Because early SIEM software solutions didn’t have much in the way of asset and infrastructure awareness, they were incapable of identifying lateral movement following a foothold by cybercriminals. Conversely, NG SIEM security is now capable of tracking the lateral movement of cybercriminals as they pivot from one asset to another in an on-premises or cloud network.
Just like in the investigation of a crime scene, the primary job of an investigator is to piece together the events against an established timeline. Timeline generation of related events is a hallmark capability of NG SIEM solutions that previously had to be reconstructed manually by analysts in a legacy SIEM.
The most powerful capability added to a Next-Gen SIEM tool is the capability to perform automated responses to known threats that are predefined by incident response playbooks.
Unlike their first-generation SIEM solutions, NG SIEM technology can pull event data from applications and systems, as well as stacking workflow automation on top of orchestration, such as pushing response actions to devices like firewalls or IPSs (intrusion prevention systems) in response to detected threats.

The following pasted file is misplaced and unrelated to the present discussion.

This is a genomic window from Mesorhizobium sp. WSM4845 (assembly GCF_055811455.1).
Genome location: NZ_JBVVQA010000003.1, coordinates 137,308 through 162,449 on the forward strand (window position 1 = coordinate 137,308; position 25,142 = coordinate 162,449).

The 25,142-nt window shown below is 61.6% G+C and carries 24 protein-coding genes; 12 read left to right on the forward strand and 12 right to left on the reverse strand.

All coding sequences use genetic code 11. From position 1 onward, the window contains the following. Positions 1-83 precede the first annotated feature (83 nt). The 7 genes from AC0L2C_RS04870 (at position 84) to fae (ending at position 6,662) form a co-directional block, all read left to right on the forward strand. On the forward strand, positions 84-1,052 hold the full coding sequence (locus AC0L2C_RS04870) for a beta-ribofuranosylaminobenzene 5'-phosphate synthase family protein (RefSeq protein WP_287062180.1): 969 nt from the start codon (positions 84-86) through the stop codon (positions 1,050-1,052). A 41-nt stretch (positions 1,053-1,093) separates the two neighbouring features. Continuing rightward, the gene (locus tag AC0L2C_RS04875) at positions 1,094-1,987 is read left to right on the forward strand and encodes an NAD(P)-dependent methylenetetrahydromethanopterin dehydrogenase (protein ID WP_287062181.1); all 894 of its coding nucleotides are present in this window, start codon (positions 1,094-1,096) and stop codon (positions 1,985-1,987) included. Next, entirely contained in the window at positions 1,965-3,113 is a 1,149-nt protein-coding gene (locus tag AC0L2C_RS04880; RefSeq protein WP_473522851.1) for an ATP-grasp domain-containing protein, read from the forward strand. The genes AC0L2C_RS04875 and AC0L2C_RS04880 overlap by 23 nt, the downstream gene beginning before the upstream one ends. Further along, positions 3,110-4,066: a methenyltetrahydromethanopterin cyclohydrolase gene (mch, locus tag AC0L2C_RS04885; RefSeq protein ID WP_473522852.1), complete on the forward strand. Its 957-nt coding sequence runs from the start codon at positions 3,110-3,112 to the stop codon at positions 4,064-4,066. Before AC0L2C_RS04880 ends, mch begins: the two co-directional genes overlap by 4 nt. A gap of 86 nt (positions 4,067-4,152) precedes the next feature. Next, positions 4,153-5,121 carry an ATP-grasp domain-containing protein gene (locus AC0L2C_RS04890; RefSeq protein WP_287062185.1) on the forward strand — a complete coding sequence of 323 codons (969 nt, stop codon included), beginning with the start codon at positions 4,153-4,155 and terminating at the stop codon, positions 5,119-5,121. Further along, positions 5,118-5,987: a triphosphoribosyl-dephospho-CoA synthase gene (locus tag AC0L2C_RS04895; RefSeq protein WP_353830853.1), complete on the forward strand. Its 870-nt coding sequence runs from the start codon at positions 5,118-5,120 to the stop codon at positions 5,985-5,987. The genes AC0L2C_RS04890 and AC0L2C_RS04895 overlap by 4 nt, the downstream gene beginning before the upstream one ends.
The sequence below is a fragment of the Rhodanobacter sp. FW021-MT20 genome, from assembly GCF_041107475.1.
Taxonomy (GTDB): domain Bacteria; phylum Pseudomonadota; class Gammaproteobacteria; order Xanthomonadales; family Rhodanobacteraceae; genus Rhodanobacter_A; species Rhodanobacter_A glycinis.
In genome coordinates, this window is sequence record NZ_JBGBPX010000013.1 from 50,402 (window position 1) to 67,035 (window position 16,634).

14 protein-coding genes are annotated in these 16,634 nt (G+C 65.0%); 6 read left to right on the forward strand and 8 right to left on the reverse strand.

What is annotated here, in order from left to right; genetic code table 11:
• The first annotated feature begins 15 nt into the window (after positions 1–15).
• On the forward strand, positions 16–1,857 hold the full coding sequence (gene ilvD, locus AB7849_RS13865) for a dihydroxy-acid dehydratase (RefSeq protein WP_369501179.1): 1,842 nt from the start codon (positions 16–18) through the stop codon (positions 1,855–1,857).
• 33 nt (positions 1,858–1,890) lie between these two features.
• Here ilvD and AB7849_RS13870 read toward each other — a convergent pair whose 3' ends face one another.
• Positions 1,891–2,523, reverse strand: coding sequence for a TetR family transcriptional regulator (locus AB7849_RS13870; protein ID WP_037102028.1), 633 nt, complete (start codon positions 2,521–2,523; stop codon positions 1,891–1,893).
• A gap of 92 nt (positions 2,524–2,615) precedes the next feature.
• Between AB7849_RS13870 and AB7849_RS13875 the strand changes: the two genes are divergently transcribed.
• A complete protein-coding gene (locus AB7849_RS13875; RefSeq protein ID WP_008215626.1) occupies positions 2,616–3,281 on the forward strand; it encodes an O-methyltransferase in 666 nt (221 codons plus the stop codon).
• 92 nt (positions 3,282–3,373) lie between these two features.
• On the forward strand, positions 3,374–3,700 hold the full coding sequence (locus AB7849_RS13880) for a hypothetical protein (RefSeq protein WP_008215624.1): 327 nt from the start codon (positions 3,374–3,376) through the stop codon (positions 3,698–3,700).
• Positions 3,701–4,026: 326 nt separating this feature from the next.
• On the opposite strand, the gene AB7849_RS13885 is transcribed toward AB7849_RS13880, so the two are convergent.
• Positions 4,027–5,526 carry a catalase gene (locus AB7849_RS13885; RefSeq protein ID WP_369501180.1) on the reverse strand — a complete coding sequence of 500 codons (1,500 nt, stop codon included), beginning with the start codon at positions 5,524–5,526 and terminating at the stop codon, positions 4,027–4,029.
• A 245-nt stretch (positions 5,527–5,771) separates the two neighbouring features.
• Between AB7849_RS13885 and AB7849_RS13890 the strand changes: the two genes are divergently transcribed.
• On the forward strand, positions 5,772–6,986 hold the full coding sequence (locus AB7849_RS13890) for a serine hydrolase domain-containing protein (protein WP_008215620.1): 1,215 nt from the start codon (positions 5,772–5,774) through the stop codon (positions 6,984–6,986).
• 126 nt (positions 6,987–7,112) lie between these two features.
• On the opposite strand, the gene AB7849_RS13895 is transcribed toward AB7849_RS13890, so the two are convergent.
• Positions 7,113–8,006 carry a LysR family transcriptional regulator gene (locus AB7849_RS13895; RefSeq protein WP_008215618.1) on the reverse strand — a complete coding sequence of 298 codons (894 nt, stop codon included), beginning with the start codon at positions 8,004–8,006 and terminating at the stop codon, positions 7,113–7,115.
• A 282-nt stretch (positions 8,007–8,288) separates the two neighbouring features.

This makes Next-Gen SIEM tools similar in capability to SOAR technology. And this is why there’s the current confusion in the market.
Finally, Next-Gen SIEM solutions feature integrated threat hunting capabilities, allowing analysts to uncover suspicious activity and vulnerabilities in their environment, as well as monitor threat intelligence, feeds to uncover potential issues, adversaries, and indicators of compromise.
In Part 2, we'll discuss SOAR and how NG SIEM and SOAR can work together to form a powerful partnership in stopping threats while keeping operations running smoothly. In the meantime, check out the resources below for more cybersecurity content.